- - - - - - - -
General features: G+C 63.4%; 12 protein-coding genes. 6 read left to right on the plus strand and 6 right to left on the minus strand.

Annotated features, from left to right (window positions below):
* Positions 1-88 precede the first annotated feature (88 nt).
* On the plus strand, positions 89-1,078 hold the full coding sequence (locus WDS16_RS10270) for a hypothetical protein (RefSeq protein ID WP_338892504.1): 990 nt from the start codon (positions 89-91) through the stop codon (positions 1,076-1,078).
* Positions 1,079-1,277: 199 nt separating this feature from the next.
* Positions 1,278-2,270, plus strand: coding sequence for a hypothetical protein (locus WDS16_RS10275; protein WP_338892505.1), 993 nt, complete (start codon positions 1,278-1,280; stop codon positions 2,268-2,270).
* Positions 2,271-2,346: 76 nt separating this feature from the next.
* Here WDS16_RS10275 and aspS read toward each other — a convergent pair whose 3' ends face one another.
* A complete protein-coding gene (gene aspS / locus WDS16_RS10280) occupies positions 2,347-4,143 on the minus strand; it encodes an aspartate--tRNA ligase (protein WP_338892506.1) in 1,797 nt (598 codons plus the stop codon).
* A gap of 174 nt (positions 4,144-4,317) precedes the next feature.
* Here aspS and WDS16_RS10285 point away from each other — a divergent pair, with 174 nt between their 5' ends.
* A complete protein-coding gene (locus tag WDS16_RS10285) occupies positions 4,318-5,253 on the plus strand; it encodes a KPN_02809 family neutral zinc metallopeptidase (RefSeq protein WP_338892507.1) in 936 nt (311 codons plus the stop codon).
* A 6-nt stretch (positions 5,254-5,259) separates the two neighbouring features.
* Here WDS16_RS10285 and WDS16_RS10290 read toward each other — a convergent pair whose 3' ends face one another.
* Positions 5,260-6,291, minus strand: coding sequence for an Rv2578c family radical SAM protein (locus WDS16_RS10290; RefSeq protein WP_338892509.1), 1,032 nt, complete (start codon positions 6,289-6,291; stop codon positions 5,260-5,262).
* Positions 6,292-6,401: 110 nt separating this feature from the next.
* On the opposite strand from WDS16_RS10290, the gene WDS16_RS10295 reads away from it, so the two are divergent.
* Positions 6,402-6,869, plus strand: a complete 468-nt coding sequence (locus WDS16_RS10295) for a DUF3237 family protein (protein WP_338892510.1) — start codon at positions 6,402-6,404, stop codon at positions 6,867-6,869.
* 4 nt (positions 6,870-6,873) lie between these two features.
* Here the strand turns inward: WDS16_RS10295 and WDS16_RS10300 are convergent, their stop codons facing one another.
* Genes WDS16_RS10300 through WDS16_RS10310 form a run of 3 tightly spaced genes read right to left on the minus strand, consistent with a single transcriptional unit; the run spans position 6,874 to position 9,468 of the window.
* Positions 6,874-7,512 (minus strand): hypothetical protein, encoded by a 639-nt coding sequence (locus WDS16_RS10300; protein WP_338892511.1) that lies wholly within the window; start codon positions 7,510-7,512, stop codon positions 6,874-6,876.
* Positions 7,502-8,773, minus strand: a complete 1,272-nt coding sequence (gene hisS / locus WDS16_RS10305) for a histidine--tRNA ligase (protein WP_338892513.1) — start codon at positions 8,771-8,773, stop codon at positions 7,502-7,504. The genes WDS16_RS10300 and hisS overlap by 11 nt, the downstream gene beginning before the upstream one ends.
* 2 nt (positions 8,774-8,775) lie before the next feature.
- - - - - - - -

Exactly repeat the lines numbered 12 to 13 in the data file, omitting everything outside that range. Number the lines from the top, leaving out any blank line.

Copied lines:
* A complete protein-coding gene (locus tag WDS16_RS10285) occupies positions 4,318-5,253 on the plus strand; it encodes a KPN_02809 family neutral zinc metallopeptidase (RefSeq protein WP_338892507.1) in 936 nt (311 codons plus the stop codon).
* A 6-nt stretch (positions 5,254-5,259) separates the two neighbouring features.